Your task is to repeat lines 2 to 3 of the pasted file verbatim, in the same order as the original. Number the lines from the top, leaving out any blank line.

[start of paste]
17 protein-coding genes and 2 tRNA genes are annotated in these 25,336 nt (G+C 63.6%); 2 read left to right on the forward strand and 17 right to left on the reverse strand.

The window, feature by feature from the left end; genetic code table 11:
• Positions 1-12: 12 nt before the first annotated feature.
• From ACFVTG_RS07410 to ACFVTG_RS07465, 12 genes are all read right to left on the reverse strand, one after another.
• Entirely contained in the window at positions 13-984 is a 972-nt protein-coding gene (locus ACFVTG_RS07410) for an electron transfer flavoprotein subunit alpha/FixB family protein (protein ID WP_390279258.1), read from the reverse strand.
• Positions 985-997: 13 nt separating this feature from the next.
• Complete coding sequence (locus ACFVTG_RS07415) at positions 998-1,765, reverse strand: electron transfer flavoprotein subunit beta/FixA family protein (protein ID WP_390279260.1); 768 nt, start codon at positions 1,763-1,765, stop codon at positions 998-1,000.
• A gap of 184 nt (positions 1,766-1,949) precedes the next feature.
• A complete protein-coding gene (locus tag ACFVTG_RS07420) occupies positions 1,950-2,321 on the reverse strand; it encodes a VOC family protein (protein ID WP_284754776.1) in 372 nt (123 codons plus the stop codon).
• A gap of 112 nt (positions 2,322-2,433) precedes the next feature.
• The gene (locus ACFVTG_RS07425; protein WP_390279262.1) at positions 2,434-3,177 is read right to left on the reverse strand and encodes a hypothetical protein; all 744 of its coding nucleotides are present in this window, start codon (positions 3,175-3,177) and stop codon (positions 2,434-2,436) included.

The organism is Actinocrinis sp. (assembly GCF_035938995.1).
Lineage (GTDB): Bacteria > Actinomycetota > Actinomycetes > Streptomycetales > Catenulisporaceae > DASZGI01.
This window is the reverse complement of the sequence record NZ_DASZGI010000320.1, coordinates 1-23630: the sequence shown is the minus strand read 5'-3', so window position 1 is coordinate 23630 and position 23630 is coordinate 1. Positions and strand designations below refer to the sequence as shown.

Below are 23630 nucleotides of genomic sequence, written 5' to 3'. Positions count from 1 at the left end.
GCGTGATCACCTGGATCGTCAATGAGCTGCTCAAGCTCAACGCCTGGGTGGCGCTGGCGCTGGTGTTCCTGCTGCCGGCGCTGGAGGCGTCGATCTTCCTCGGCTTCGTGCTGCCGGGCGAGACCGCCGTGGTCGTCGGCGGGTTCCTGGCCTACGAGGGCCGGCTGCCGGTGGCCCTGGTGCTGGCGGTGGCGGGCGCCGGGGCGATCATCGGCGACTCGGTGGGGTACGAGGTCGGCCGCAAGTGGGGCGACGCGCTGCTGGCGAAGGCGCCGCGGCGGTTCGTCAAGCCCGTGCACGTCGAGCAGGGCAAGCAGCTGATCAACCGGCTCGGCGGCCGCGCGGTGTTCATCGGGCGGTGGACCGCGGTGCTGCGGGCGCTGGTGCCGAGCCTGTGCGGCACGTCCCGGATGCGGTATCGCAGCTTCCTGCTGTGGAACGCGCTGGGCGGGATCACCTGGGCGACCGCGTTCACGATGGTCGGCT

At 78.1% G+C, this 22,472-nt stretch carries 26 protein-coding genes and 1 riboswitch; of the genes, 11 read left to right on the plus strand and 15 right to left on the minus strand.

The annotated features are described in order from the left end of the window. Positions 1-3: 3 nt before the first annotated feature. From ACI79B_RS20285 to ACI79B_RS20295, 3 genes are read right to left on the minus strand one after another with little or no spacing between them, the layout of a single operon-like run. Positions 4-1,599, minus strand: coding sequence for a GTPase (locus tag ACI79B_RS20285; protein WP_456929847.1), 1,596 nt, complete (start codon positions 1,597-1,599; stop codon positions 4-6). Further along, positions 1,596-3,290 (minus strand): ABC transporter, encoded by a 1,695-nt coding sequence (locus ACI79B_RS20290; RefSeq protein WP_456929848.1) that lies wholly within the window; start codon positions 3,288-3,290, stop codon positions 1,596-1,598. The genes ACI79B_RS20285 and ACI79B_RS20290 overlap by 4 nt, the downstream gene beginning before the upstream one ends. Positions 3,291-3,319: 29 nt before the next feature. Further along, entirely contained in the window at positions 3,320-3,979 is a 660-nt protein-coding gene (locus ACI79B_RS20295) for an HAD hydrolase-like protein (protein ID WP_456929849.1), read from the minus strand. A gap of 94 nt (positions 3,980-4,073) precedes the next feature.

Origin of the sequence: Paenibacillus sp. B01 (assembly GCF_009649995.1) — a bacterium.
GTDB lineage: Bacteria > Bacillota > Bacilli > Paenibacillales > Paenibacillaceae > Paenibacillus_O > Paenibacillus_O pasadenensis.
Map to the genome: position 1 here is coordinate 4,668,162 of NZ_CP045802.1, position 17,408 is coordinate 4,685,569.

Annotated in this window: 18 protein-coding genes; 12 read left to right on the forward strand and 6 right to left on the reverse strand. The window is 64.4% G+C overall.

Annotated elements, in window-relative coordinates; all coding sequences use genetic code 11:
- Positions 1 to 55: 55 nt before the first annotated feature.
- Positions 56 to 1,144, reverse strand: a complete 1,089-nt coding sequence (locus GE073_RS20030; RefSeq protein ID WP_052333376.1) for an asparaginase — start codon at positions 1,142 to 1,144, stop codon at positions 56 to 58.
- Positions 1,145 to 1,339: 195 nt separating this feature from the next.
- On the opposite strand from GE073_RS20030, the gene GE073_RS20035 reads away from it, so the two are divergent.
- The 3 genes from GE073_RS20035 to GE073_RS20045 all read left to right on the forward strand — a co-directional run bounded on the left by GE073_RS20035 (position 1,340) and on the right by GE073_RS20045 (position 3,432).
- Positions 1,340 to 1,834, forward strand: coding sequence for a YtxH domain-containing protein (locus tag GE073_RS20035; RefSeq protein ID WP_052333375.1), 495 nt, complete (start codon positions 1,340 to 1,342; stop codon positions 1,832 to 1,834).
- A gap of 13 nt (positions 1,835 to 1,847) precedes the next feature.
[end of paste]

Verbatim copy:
The window, feature by feature from the left end; genetic code table 11:
• Positions 1-12: 12 nt before the first annotated feature.